The biology of the stem cell and its environment in the role of effective gene therapy.

Dando, Jonathan Samuel (2000). The biology of the stem cell and its environment in the role of effective gene therapy. PhD thesis The Open University.

DOI: https://doi.org/10.21954/ou.ro.0000f960

Abstract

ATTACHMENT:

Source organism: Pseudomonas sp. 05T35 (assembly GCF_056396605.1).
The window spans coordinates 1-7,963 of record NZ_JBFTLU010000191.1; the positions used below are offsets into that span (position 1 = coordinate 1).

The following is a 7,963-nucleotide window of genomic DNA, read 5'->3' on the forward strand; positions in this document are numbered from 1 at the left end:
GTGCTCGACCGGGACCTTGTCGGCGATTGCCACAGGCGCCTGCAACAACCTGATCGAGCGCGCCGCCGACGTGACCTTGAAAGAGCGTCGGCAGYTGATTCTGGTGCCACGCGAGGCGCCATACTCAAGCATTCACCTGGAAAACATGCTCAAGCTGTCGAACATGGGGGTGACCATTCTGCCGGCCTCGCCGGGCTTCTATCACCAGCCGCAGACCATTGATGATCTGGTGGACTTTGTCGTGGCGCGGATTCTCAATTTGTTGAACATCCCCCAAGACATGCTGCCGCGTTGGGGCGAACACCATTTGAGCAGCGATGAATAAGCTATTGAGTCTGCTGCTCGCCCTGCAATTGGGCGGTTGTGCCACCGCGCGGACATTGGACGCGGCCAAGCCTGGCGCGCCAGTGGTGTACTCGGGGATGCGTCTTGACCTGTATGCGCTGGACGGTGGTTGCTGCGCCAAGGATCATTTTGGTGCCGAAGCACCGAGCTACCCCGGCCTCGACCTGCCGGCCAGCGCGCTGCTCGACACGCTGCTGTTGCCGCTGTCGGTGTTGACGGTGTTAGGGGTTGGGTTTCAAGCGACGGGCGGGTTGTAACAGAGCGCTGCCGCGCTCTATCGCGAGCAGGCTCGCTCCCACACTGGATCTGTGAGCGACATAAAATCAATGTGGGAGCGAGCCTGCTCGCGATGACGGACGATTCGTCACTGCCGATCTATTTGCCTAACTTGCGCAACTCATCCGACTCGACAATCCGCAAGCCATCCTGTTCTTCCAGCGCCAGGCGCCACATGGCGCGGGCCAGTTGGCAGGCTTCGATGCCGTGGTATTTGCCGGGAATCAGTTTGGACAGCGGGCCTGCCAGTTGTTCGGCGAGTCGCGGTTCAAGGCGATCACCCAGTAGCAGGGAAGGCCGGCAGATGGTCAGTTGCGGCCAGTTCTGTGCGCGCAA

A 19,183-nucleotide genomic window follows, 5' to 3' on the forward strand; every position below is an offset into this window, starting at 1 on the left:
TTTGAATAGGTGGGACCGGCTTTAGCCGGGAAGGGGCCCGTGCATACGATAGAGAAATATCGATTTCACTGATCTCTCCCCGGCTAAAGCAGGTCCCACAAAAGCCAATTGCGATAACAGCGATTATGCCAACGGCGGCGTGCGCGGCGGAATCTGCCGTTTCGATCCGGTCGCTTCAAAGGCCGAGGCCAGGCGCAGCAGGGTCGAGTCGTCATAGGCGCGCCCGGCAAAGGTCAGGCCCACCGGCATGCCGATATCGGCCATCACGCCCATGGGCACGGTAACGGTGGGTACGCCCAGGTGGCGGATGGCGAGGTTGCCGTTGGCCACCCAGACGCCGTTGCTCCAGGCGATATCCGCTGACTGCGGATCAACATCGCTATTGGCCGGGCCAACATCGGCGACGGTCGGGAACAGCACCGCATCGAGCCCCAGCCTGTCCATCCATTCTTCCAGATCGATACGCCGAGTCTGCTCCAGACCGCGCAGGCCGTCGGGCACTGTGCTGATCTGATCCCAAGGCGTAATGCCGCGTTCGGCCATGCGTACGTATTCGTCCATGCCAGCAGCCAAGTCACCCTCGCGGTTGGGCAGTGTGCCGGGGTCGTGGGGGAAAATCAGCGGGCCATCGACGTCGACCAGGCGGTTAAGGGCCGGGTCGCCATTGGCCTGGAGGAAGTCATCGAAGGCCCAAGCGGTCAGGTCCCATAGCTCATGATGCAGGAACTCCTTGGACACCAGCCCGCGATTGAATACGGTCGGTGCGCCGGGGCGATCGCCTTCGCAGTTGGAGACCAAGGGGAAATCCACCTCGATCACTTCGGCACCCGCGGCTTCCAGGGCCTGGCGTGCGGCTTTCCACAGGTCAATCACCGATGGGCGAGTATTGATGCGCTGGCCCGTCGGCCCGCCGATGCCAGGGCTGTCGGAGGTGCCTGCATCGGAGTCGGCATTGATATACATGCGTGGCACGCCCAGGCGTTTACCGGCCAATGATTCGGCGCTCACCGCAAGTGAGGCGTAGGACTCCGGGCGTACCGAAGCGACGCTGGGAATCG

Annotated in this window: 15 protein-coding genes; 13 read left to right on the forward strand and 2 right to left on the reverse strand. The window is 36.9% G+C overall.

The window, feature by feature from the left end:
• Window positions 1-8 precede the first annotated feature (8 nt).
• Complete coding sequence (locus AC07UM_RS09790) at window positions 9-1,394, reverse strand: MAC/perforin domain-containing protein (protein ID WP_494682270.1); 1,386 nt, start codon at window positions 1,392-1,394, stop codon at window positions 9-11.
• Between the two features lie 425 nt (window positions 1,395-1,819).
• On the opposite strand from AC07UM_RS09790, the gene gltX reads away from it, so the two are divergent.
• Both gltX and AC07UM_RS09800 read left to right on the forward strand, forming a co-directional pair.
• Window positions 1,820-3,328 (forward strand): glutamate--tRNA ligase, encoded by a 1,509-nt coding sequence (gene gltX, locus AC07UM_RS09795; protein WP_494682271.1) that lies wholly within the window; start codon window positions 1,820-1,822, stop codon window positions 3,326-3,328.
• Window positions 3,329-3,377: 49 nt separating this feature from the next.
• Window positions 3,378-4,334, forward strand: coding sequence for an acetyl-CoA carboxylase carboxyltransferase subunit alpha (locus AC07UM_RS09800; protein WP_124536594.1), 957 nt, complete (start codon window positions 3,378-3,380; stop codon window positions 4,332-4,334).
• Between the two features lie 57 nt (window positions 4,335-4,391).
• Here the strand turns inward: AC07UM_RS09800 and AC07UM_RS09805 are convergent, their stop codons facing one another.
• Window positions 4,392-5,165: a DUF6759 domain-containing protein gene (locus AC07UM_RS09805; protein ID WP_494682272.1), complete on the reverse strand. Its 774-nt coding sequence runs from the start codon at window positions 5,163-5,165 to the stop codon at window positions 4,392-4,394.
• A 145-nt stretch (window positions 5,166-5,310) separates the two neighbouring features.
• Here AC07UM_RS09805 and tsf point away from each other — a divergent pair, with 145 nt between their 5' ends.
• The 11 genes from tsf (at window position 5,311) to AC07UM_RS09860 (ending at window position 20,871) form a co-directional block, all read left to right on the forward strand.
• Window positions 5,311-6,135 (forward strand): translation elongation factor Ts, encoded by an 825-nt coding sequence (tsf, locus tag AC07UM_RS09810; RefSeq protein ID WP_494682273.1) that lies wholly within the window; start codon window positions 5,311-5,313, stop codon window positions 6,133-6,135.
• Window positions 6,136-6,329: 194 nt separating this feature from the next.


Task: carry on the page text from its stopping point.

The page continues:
Efficient gene delivery still represents a major hurdle for the realisation of hematopoietic stem cell gene therapy for the treatment of acquired or inherited disorders. Present gene delivery technology has centred around genetic engineering of the Moloney retrovirus to produce a recombinant retrovirus which infects a cell only once. However, the target cell has to be actively dividing at the time of virus exposure for gene transfer to be successful. Manipulation of hematopoietic stem cells is fraught with problems, which include their delicate nature unless maintained in specific culture conditions and the low cell cycle of this cell type which often results in low gene transfer and/or concommittant loss of the transplantable cell. The stromal cell microenvironment supplies a rich milieu of cytokines and growth factors to the hematopoietic cell, acting as a feeder layer which can maintain it and induce it to cycle. In this work we demonstrate that murine stromal cells can be engineered into retroviral packaging cells, which secrete a transducing retrovirus. This viral secretion is both stable and safe and produces a transducing retroviral supernatant that is superior to present murine technology. Additionally we show that an available human umbilical vascular endothelial (HUVEC) cell line has a superior supportive capacity of hematopoietic cells, as compared to other available cell lines. We also demonstrate that it can be engineered into a safe and stable retroviral packaging cell line which not only yields better gene transfer into hematopoietic cells but can also have potential use in the application of tissue specific retroviral vectors.

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